Statistics on human trafficking vary, but Dr. Shannon Findlay, an Emergency Medicine resident at the University of Iowa Hospitals and Clinics, offers some sobering information. It is believed that 21 million people worldwide are affected by human trafficking, and perhaps 18,000 people are trafficked into the United States every year in forced labor or sex work. It’s not just people being brought into the country against their will, either, or even moved across state lines. Even people within their home towns can be victims. Recognizing that someone is a victim of human trafficking is difficult, as there are so many variables and misunderstandings to overcome. Physicians may be running across victims and not realizing it, even if something doesn’t seem right about a patient interaction. Corbin Weaver, Tarek Karam, and Kylie Miller join Dr. Shannon to discuss the problem, how physicians can recognize potential victims, and what they can do about it. And with Match Day around the corner, Dr. Findlay also recalls her match experience as well as offers advice to new residents in their intern year. Listeners, share your thoughts with us each week. Call us at 347-SHORTCT any time, and see our Facebook page where we record Live to include your questions and comments in the show.
Listener Oscar called in to find out what should he do about his case of nerves now that he’s been accepted to medical school, and Lisa Wehr, Aline Sandouk, Marc Toral, and Dylan Todd have plenty of calming words for him. They also discuss the statistics of 2016’s Match, why some people don’t match (do whatever it takes, ethically, to get good exam scores, people), and what people who don’t end up matching can do with their MD. Some schools have even begun offering built-in backup plans for those folks.
The excitement was palpable as we waited for the clock to strike 11 a.m. CST. Or maybe it was fear, hope, dread…whatever it was, we were waiting for the results of Match Day 2015, when med students throughout the country found out where they’d be going as newly minted residents to finish their training for the next few years. After the drama had played out, and everyone else had left the building to start celebrating, Damien Ihrig–he’s the registrar here at the College of Medicine–sat down with Nathan Miller, Melissa Palma, and Jordan Harbaugh-Williams to talk about Match Day and everything that lead up to it. Continue reading Episode 072: Match Day 2015!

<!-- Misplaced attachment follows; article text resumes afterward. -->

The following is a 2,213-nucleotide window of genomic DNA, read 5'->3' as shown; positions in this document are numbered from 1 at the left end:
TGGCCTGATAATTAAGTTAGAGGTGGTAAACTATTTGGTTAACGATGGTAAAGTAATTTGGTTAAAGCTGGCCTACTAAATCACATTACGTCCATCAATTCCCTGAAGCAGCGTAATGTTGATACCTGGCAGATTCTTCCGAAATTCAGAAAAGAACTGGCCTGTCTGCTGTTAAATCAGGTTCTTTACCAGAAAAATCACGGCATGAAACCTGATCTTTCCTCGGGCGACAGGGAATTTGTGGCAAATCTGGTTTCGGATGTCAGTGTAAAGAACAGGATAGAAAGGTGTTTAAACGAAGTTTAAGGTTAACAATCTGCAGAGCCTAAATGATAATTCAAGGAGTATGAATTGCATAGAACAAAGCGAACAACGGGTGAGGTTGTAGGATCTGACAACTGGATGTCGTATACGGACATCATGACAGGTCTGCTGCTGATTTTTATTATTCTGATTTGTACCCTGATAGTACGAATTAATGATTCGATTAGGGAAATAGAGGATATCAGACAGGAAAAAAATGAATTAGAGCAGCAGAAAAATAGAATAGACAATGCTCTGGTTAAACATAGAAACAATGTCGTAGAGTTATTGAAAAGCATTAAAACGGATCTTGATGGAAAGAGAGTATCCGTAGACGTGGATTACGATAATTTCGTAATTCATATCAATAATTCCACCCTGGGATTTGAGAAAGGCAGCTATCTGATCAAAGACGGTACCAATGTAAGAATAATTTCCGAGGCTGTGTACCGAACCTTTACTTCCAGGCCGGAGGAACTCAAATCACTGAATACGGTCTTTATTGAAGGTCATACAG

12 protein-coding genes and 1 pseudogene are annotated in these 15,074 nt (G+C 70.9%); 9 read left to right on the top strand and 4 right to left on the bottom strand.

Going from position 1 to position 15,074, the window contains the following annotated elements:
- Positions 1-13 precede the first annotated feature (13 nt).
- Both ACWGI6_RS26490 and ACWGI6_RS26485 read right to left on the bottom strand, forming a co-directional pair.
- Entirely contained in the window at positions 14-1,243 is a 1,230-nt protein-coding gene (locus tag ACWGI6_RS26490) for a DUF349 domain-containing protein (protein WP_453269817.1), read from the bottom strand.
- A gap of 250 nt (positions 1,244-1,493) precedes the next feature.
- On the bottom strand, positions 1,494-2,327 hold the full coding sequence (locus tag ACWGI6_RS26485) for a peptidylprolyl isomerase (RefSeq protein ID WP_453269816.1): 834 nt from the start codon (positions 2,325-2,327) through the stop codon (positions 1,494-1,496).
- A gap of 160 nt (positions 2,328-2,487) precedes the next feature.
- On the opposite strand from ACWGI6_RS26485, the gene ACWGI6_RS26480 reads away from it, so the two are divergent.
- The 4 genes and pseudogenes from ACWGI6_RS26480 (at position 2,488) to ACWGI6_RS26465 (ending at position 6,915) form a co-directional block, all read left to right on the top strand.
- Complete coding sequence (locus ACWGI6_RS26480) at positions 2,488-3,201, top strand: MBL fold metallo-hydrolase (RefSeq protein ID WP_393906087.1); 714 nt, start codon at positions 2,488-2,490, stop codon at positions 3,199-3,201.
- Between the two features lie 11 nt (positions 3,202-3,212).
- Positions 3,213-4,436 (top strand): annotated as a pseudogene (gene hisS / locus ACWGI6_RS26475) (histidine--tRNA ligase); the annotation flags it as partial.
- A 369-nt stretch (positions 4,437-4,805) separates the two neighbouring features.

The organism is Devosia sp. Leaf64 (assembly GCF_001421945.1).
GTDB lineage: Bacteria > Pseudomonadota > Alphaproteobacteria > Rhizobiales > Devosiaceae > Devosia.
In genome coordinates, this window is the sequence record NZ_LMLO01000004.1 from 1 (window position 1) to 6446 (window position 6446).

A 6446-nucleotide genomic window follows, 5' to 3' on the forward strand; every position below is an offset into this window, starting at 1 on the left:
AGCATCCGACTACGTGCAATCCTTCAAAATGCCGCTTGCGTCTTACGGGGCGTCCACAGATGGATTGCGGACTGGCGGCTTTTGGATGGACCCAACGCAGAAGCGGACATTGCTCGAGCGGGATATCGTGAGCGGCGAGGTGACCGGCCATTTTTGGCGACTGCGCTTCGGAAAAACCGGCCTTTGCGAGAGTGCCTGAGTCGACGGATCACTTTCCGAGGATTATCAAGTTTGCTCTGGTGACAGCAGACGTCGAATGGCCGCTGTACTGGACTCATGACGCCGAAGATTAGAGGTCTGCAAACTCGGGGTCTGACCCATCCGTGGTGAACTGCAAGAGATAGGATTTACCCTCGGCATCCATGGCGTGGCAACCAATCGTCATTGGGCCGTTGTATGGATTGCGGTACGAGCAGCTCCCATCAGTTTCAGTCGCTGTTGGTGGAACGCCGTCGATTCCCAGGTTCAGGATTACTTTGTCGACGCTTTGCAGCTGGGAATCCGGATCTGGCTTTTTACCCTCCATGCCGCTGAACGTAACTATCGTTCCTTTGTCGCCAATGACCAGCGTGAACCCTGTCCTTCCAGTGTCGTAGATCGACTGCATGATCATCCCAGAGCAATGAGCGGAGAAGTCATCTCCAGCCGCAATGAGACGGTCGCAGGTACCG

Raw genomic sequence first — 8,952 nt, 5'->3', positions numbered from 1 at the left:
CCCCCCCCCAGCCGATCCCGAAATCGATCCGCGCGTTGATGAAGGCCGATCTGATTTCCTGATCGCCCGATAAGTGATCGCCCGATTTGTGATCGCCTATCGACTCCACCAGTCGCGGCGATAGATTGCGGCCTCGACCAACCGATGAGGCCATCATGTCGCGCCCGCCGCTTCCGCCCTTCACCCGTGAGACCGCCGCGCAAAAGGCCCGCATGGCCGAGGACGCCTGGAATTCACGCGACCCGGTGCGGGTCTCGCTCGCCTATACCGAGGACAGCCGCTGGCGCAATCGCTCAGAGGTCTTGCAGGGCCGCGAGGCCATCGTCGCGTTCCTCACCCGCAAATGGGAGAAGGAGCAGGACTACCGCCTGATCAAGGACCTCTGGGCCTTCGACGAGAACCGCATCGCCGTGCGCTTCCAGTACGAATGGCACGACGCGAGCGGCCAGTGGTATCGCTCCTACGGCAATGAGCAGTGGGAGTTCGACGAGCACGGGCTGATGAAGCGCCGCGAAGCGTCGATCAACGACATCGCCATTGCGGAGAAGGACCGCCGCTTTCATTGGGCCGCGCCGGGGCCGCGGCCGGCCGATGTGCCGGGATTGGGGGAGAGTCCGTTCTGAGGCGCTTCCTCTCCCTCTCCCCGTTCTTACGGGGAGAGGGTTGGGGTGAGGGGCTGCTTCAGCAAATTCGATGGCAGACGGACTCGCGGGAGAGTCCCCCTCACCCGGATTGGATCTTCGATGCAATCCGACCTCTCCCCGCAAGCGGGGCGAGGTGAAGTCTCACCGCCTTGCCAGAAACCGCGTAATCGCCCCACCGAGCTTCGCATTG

We’re trying something new with the podcast. It’s been a while between episodes, and your erstwhile executive producer hasn’t had a lot of time to arrange for great interviewees or topics. So, I thought, let’s get together and just…talk. Freestyle, as it were. We talk with med students Tim Bahr, Pat Hussey, Elizabeth Dupic, and Rhonda Endecott about their highs and lows of the past week, CCOM Match Day results, and whatever crossed our minds, basically.
And there were some news stories that caught my eye recently including infection rates at hospitals according to the CDC (hint: I’d rather drive recklessly than get admitted); and Wikipedia’s Jimmy Wales says “Uh, no” to alt-med champions because he’d rather the site feature actually credible medical info (which is good news for basic science course directors, eh?).
Listen to Episode 030: Freestyling in McCowen.
|The Haugsdals compare their match results.|
This week, we talk about Match Day, the big day when medical students find out what they’ll be doing for the next few years after graduation. It’s a big deal, and to help us make sense of it, CCOM Registrar Damien Ihrig and fourth-years Jaclyn and Michael Haugsdal and Natalie Ramirez sit down to hash it out. It’s both magical and stressful, but at the end you have a job that you love…hopefully.
Listen now to Episode 021: Match Day!